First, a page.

We must reorient ourselves to make teaching the first priority in institutions of higher education by practicing what we preach: restructuring the current assembly-line model for academic tenure to favor strong teaching; requiring substantial pedagogical coursework and practice by terminal degree students toward earning their doctorate; rethinking how students receive assessment away from a model that treats them as products on an assembly line; and, requiring high-level researchers to teach—as this benefits society by encouraging wider access to new thought and cutting-edge material and re-engages the academic with a community beyond her laboratory or desk.

There should be reciprocity between teaching and research.

Scholars ought to sustain a mutually beneficial relationship between their scholarship and their teaching. Above, we contend that teaching, rather than research, ought in fact to be held in the highest regard by universities. Here, we mean to assert that professional academics need not consider the two pursuits—research and teaching—to be mutually exclusive. Steve Fuller describes a disconnect between research and teaching that is propelled by private interest:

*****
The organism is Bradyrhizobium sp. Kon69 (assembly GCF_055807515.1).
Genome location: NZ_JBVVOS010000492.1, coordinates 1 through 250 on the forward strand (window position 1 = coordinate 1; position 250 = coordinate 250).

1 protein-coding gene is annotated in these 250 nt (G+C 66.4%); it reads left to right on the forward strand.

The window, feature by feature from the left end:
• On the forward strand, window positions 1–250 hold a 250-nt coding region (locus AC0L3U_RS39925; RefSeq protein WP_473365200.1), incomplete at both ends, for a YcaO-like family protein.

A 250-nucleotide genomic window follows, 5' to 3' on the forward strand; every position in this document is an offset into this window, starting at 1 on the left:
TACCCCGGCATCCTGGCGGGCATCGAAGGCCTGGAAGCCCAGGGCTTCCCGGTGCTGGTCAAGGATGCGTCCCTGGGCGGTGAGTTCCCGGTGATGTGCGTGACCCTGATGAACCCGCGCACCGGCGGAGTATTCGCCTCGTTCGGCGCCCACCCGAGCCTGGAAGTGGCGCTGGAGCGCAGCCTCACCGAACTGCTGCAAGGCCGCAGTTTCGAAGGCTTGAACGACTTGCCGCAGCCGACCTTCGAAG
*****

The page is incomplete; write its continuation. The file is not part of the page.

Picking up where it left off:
The recent drive to have universities mimic business firms as generators of intellectual property amounts to… a campaign of institutional dismemberment, in which the university’s research function is severed from the teaching function… we have seen the emergence of quasi-private ‘science parks’ whose profitable ventures threaten to arrest the normal flow of knowledge. (5)

By “the normal flow of knowledge,” Fuller means the flow of knowledge from generation to discussion, from the professor’s innovations in research to the introduction of those innovations to the classroom, where students are kept abreast of developing knowledges. In this model, research should not detract from teaching, but enhance it. By compartmentalizing these two intrinsic aspects of the academy, the institution weakens both.

By incorporating current and ongoing research into classrooms, scholars are potentially better able to engage students and open the floor for discussion of up-to-date material. At its heart, this declaration intends to liberate the fruits of academic work (knowledge) from the privatization model endemic in the neoliberal university.

Scholars ought to conduct research for the public good.

The university and its scholars should not serve private interests. University research should be conducted toward increasing public knowledge, termed here "open knowledge." Regardless whether the subject is a more obscure topic in the arts or of central concern to the sciences, the end goal of research should be public use and dissemination. This would then include the limiting of commercialization of university-sponsored or affiliated research, including the curbing of patents or copyrights as end goals. Rather than commodification as the marker of success with university academic or research output, general use and open source would be the new standards.